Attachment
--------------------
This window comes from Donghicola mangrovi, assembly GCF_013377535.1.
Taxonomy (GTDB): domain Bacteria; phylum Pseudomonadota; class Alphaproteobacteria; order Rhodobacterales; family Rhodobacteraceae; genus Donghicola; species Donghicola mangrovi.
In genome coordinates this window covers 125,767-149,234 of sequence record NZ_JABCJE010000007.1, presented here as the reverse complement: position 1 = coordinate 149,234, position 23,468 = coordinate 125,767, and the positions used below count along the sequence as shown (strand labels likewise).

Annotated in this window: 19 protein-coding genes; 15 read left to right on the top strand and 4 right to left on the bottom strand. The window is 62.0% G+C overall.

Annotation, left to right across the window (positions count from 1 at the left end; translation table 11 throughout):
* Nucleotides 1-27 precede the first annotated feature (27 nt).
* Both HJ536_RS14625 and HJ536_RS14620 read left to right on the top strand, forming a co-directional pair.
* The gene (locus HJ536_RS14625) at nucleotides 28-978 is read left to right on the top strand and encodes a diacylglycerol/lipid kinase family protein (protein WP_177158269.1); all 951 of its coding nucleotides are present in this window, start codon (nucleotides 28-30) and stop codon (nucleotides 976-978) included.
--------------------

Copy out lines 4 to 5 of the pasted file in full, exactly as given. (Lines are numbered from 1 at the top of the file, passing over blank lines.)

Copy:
Annotated in this window: 19 protein-coding genes; 15 read left to right on the top strand and 4 right to left on the bottom strand. The window is 62.0% G+C overall.

Annotation, left to right across the window (positions count from 1 at the left end; translation table 11 throughout):